The Monsters are Coming!

Cinematography and more importantly, lighting has always played a vital role in the horror film genre. Since the advent of motion pictures, horror was one of the very first genres to emerge . Edison’s Frankenstein, Melies’ Haunted Castle, Feuillade’s Les Vampires. Atmospheric lighting was in its infancy , but the seeds had been sown.
It was with the German expressionist filmakers of the 1920’s that lighting came to the forefront: The dream sequences in the Cabinet of Dr. 1378996143-5231cfaf3a988-012-the-cabinet-of-dr-caligariCaligari. The now iconic images of Nosferatu‘s shadow creeping up the steps as he stalks his victims. Lighting was the key element that established the look and feel of these classic horror films .
Almost a hundred years have passed since their debut yet new audiences are still discovering these films. They feel the same thrill and wonder that those 1st audiences felt. These films set the bar for future generations of filmmakers  and established  the look and feel of the horror genre. Their influence can not be overstated. They heavily influenced  US silent films such as The Phantom of the Opera and Dr Jekyll and Mr Hyde.
Isle of the Dead (1945)_003
In the 30’s and 40’s Universal Studios oversaw the Golden Age of Horror. Master craftsmen of the Hollywood studio system helped to create the iconic monsters of filmland; Frankenstein, Dracula, The Invisible Man, The Mummy, and The Wolf Man. Mention any of those names and the first image that comes to mind will be of one of the Universal Monsters.  As film noir , with it’s heavily stylized lighting, came to the forefront, horror films such as Cat People and the Isle of the Dead reflected that style.
With the rise of color film in the 50’s,  came the age of Hammer Studios in England. Hammer utilized  heavy saturation in color- red especially! Blood was seen in color for the 1st time- oftentimes in  copious amounts Hammer’s blood was redder than red can possibly be. Hammer also used heavily stylized, non realistic color washes to establish mood.
The 70’s saw a shift in horror tastes. Hammer’s reign of stylized Gothic horror gave way to graphic violence and ultra realism. Just as Western culture entered a darker period and television brought the Vietnam war into our living rooms , so horror fans wanted a reflection of the times. Iconic  horror films of this time had a gritty reality never seen before in film-The Texas Chainsaw Massacre, Halloween, The Last House on the Left. The monsters were no longer supe95_ex2rnatural beings. They  were now our neighbors and ourselves. Even the Exorcist, while a supernatural story, was presented in documentary styled realism.  The Devil took up his residency in suburban DC.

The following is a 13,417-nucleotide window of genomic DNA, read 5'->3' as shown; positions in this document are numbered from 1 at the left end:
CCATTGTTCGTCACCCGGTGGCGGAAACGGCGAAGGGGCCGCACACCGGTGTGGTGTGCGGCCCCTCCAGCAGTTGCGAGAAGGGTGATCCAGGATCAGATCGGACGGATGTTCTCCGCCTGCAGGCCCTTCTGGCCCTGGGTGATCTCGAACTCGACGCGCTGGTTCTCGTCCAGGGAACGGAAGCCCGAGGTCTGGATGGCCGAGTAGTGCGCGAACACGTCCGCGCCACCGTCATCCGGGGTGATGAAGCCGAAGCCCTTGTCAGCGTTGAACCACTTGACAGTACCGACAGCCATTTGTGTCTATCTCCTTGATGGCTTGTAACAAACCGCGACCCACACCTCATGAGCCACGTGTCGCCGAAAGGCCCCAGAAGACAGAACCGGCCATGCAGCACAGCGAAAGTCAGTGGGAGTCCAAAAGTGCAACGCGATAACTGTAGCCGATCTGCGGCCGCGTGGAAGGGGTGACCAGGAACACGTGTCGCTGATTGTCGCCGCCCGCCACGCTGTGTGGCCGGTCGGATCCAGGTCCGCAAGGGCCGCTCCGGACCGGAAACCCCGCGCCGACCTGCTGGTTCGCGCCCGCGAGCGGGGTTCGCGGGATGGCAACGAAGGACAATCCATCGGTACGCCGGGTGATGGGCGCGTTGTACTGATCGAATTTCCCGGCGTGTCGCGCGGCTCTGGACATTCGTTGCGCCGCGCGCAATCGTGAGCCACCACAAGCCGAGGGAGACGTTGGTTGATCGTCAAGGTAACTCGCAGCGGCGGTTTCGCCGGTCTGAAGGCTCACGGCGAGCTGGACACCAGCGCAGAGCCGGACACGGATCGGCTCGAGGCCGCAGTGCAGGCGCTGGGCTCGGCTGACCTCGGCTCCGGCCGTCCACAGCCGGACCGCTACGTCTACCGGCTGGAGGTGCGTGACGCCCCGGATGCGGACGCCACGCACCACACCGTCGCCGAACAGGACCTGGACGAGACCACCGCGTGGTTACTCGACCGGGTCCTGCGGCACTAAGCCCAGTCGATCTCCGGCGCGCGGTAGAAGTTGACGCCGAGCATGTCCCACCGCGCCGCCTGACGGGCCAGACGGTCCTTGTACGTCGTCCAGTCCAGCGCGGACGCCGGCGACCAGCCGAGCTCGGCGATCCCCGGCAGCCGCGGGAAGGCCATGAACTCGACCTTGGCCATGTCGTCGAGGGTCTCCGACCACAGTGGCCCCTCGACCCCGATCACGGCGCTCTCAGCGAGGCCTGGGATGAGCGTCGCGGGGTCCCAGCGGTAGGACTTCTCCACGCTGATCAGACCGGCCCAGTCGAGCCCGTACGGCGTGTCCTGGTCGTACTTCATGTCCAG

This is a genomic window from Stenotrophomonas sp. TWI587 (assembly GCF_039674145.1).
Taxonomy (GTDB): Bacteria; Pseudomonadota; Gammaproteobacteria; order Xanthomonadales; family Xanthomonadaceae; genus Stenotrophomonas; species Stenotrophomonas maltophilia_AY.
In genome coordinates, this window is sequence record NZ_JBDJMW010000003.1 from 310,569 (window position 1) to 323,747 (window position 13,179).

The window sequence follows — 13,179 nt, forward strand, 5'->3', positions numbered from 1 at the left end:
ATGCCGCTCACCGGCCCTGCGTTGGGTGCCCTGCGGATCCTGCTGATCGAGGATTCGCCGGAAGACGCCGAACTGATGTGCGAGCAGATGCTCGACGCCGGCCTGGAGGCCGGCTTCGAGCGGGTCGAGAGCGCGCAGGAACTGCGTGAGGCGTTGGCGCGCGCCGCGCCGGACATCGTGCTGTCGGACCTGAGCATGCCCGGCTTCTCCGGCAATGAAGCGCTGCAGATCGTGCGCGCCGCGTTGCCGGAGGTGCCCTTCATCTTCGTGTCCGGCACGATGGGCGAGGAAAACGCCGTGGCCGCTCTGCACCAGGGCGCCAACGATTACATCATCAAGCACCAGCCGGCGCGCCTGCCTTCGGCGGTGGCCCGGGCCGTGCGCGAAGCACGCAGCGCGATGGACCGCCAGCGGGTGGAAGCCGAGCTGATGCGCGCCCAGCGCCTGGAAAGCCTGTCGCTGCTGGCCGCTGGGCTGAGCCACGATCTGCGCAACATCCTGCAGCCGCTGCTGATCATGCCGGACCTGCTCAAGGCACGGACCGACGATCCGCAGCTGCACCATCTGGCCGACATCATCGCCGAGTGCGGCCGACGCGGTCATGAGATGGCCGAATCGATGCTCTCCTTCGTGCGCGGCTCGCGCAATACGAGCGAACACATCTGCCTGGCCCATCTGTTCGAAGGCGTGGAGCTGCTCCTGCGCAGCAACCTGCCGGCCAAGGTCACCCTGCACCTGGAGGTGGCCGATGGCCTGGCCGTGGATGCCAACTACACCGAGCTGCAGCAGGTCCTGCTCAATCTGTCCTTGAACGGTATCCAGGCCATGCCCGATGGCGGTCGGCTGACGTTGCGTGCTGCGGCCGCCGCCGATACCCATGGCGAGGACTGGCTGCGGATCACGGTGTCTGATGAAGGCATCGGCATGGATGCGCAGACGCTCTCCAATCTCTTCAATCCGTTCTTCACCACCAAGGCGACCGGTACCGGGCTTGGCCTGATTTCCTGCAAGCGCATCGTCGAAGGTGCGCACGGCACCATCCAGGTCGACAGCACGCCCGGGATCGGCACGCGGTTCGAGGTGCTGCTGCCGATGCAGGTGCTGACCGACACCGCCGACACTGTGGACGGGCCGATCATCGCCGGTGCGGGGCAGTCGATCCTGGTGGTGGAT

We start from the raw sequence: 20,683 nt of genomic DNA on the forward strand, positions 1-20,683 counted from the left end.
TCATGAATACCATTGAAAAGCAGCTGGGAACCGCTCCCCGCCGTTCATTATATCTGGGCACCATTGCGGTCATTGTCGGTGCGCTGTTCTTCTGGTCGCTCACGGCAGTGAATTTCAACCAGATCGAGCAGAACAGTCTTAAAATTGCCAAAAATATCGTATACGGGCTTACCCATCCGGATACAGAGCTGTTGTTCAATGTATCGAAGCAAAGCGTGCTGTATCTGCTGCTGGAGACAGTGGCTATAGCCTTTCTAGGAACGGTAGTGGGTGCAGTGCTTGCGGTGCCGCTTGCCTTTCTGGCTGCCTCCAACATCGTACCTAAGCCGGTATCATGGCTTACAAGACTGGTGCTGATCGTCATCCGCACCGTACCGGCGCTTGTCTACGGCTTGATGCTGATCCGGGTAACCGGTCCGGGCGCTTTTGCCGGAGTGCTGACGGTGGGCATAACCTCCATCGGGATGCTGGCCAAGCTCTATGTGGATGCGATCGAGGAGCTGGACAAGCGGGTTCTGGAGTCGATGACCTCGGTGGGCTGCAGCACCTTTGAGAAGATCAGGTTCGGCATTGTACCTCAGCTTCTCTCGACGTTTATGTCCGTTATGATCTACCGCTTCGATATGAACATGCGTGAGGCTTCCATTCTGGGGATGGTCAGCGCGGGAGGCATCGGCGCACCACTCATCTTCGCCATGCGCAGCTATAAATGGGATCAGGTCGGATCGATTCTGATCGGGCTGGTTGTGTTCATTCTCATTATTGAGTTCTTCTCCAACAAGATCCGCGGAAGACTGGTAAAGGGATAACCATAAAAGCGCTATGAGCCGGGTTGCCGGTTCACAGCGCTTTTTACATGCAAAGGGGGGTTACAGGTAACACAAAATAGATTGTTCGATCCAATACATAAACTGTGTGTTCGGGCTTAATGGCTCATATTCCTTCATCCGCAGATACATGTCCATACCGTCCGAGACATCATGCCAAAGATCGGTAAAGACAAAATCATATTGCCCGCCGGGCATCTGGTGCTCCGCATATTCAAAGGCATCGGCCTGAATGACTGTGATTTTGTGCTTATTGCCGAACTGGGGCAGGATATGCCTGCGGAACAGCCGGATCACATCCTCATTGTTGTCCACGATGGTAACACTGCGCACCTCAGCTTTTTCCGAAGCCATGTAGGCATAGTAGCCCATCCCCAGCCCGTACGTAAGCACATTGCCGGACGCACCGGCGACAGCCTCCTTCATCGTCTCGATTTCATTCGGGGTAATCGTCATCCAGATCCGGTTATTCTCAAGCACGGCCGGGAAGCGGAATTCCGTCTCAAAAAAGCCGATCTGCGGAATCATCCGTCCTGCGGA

In the 80’s lighting again became stylized and became intertwined w/ an increase in special effects and prosthetics. The original Poltergeist (directed by Texas Chainsaw’s Tobe Hooper) set a new bar when it came to practical lighting effects. The Nightmare on Elm Street series especially took lighting and special effects to levels never seen before. Each film surpassed the previous installment in dream imagery and nightmarish worlds.
Since the 90’s horror has seen a return to grisly, ultra- realistic lighting techniques. The Scream, Saw, and Hostel franchises have reestablished that “horror” is the banal reality of man’s inhumanity to man. Graphic, hyper realistic violence is the menu of the modern horror audience. “Torture Porn” has been the major trend in horror since the new century began.
As for the future ? If the cycle continues, lighting in horror will come full circle. Horror enthusiasts predict audiences will eventually tire of the ‘torture porn’  industry. We can expect a return to heavily stylized, phantasmagorical lighting.  The iconic 1920’s -40’s horror films will continue to influence modern horror filmmakers.  Grab your crucifix , pitchfork, and torches folks – the Monsters are coming !